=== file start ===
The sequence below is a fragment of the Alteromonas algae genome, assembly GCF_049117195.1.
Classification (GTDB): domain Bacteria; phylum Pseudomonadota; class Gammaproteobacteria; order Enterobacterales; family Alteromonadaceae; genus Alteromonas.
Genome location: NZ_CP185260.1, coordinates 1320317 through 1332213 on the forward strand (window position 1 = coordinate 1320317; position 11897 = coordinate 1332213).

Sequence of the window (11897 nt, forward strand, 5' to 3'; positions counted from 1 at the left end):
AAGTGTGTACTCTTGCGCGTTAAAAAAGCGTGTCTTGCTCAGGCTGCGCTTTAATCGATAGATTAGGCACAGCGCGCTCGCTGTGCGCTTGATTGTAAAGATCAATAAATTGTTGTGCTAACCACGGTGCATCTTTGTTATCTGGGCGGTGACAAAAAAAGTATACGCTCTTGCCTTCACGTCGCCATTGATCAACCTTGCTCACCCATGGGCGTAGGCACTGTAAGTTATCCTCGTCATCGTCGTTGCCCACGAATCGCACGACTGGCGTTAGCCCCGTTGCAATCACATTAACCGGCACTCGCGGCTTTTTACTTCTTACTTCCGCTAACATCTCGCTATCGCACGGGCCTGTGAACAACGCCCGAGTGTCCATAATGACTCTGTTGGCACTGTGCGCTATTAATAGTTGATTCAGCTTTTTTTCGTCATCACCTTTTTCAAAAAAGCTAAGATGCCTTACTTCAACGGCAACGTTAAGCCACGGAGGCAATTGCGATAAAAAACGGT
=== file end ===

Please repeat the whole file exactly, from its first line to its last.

The sequence below is a fragment of the Alteromonas algae genome, assembly GCF_049117195.1.
Classification (GTDB): domain Bacteria; phylum Pseudomonadota; class Gammaproteobacteria; order Enterobacterales; family Alteromonadaceae; genus Alteromonas.
Genome location: NZ_CP185260.1, coordinates 1320317 through 1332213 on the forward strand (window position 1 = coordinate 1320317; position 11897 = coordinate 1332213).

Sequence of the window (11897 nt, forward strand, 5' to 3'; positions counted from 1 at the left end):
AAGTGTGTACTCTTGCGCGTTAAAAAAGCGTGTCTTGCTCAGGCTGCGCTTTAATCGATAGATTAGGCACAGCGCGCTCGCTGTGCGCTTGATTGTAAAGATCAATAAATTGTTGTGCTAACCACGGTGCATCTTTGTTATCTGGGCGGTGACAAAAAAAGTATACGCTCTTGCCTTCACGTCGCCATTGATCAACCTTGCTCACCCATGGGCGTAGGCACTGTAAGTTATCCTCGTCATCGTCGTTGCCCACGAATCGCACGACTGGCGTTAGCCCCGTTGCAATCACATTAACCGGCACTCGCGGCTTTTTACTTCTTACTTCCGCTAACATCTCGCTATCGCACGGGCCTGTGAACAACGCCCGAGTGTCCATAATGACTCTGTTGGCACTGTGCGCTATTAATAGTTGATTCAGCTTTTTTTCGTCATCACCTTTTTCAAAAAAGCTAAGATGCCTTACTTCAACGGCAACGTTAAGCCACGGAGGCAATTGCGATAAAAAACGGT